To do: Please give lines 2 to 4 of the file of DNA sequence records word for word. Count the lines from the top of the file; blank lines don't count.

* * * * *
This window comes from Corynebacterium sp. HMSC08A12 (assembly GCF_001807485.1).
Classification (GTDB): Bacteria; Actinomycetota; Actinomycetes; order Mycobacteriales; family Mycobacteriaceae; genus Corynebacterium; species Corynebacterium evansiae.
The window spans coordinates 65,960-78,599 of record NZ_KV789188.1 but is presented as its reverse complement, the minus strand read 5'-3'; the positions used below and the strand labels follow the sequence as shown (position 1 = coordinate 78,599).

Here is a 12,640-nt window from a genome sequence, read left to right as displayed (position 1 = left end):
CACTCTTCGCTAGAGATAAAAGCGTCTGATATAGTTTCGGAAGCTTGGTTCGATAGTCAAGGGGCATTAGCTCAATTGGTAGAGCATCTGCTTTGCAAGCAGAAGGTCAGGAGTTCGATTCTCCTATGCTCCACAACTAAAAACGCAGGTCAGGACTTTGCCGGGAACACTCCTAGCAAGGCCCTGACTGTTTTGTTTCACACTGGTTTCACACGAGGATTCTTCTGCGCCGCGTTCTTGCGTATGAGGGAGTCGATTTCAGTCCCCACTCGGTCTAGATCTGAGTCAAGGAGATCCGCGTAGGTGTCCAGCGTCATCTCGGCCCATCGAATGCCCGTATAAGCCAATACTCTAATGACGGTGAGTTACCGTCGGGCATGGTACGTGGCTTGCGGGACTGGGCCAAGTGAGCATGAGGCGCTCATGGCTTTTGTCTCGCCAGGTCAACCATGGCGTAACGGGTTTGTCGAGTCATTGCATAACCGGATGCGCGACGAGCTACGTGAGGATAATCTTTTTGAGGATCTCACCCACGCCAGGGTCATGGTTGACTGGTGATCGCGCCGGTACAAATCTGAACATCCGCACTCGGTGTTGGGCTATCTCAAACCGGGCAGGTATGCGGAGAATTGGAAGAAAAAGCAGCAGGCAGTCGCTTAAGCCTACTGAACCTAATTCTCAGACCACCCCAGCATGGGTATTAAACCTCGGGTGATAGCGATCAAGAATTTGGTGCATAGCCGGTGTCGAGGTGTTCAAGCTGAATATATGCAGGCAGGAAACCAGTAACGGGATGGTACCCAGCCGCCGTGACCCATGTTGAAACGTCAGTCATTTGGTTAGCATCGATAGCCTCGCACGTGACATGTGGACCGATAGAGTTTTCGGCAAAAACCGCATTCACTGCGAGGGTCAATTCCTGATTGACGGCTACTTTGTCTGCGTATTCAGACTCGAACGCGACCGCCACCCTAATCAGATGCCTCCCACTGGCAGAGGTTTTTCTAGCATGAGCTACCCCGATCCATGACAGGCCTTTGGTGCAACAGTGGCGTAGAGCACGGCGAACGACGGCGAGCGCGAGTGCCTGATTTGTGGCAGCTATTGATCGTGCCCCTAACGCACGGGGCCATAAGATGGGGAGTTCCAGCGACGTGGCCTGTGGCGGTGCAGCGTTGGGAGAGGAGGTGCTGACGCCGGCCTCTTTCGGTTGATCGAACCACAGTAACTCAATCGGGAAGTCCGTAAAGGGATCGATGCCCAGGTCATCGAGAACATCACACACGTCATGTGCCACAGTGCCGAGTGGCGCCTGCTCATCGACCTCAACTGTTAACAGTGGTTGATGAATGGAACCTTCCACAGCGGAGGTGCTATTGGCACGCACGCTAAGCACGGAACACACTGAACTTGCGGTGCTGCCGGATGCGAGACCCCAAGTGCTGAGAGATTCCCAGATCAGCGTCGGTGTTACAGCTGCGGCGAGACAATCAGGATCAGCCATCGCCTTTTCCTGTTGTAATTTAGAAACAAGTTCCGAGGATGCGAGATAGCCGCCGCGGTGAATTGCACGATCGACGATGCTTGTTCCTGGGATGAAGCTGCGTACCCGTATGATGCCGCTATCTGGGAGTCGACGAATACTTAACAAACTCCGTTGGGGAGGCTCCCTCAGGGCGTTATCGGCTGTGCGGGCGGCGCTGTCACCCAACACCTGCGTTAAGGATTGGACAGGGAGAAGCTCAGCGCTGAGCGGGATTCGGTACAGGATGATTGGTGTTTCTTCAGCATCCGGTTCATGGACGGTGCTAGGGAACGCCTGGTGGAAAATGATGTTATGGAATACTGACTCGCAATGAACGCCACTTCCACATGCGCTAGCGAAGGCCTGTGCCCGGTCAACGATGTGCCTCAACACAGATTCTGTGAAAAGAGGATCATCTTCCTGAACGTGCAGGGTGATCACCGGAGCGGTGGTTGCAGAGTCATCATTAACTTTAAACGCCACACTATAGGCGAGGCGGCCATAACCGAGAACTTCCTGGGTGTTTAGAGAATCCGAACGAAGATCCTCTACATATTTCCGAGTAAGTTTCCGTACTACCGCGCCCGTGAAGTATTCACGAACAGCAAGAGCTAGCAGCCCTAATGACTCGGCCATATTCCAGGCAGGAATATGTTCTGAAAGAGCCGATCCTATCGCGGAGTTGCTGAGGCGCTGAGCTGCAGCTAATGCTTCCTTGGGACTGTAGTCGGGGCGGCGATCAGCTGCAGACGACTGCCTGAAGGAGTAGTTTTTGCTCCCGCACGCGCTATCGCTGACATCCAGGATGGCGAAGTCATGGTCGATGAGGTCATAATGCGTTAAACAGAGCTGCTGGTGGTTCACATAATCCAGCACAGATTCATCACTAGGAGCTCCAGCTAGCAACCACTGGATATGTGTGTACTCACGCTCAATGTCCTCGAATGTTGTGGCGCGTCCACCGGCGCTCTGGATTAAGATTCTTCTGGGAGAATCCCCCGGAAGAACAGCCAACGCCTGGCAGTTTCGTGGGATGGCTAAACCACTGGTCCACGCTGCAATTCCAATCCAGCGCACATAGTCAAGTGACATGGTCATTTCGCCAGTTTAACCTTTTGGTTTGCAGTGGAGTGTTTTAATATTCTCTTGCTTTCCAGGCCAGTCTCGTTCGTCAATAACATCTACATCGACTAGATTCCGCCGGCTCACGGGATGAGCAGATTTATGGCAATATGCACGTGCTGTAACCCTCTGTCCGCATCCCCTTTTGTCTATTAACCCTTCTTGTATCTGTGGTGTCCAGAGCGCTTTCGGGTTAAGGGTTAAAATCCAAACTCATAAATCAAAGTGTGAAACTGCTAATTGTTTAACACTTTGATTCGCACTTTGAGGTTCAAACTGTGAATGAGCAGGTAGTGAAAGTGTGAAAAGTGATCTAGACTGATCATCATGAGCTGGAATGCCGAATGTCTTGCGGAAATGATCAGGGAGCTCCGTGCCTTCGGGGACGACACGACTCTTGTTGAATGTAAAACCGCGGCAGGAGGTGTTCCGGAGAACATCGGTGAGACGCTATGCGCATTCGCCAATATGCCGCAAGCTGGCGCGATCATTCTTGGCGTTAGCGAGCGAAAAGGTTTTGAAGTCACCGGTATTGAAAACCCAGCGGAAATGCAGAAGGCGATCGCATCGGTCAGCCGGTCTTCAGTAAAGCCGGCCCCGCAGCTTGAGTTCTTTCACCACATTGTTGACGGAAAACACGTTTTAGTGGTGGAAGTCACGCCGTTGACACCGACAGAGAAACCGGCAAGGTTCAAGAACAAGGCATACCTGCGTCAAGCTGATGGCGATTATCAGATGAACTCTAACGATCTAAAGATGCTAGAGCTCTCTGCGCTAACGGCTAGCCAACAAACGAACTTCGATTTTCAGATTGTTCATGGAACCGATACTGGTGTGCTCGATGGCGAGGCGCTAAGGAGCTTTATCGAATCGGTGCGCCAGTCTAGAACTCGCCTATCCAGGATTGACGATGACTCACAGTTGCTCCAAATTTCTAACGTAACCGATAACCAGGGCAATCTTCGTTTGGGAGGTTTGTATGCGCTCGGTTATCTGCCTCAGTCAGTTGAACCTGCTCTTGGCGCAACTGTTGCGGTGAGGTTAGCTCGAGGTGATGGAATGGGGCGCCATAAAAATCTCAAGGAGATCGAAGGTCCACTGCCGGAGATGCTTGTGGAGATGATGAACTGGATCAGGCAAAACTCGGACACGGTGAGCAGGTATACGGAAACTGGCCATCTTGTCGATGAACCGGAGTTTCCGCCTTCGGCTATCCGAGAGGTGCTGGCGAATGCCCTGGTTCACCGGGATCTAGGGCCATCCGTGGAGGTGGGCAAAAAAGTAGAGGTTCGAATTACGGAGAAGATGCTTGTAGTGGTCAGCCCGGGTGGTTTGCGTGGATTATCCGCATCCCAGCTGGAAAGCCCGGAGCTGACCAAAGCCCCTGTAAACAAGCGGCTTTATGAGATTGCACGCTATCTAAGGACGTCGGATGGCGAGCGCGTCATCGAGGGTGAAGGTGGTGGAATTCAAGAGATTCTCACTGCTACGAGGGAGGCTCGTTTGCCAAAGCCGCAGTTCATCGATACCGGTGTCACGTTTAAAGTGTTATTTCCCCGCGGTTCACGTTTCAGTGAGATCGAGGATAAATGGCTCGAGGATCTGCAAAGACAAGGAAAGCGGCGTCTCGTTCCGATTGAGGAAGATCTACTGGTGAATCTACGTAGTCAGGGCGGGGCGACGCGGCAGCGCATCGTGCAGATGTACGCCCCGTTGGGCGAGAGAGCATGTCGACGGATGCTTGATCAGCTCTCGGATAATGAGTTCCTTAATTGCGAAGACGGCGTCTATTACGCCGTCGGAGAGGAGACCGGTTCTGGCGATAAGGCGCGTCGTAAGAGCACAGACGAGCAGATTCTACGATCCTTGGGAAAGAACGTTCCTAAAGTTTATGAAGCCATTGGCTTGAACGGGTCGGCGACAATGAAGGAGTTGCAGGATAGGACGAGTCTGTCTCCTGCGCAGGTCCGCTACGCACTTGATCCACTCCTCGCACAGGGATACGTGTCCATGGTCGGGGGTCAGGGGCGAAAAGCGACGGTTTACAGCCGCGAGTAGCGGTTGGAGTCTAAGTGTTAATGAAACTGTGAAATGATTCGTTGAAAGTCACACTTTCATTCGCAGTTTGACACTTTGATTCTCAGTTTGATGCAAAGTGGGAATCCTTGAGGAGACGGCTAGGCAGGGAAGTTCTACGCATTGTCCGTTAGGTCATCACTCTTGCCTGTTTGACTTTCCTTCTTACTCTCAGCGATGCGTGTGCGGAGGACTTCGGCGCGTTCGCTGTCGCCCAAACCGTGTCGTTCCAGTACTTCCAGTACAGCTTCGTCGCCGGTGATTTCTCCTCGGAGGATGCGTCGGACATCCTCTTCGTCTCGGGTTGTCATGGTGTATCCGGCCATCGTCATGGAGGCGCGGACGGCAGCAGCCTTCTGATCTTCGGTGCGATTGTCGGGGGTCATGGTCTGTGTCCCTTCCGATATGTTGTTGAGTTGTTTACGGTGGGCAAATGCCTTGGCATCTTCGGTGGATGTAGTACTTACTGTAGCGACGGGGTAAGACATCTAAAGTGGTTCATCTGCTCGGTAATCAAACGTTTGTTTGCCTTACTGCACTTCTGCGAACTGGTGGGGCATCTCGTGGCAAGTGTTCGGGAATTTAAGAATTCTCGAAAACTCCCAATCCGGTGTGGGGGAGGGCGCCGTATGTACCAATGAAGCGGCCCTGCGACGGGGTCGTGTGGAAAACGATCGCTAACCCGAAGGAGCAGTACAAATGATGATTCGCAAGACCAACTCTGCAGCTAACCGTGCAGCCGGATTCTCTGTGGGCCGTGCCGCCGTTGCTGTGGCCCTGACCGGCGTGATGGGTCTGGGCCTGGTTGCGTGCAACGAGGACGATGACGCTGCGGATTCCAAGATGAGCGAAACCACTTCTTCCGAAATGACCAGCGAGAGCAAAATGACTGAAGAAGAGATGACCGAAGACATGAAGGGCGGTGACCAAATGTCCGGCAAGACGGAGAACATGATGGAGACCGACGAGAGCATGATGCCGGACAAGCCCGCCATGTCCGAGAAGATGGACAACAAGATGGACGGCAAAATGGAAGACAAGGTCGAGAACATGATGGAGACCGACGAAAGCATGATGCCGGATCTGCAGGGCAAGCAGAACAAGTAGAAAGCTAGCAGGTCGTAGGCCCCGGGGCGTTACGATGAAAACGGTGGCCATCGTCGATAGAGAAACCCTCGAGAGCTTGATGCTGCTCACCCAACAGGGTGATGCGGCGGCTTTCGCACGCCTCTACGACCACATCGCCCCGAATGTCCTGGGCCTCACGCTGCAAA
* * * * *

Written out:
Classification (GTDB): Bacteria; Actinomycetota; Actinomycetes; order Mycobacteriales; family Mycobacteriaceae; genus Corynebacterium; species Corynebacterium evansiae.
The window spans coordinates 65,960-78,599 of record NZ_KV789188.1 but is presented as its reverse complement, the minus strand read 5'-3'; the positions used below and the strand labels follow the sequence as shown (position 1 = coordinate 78,599).

Here is a 12,640-nt window from a genome sequence, read left to right as displayed (position 1 = left end):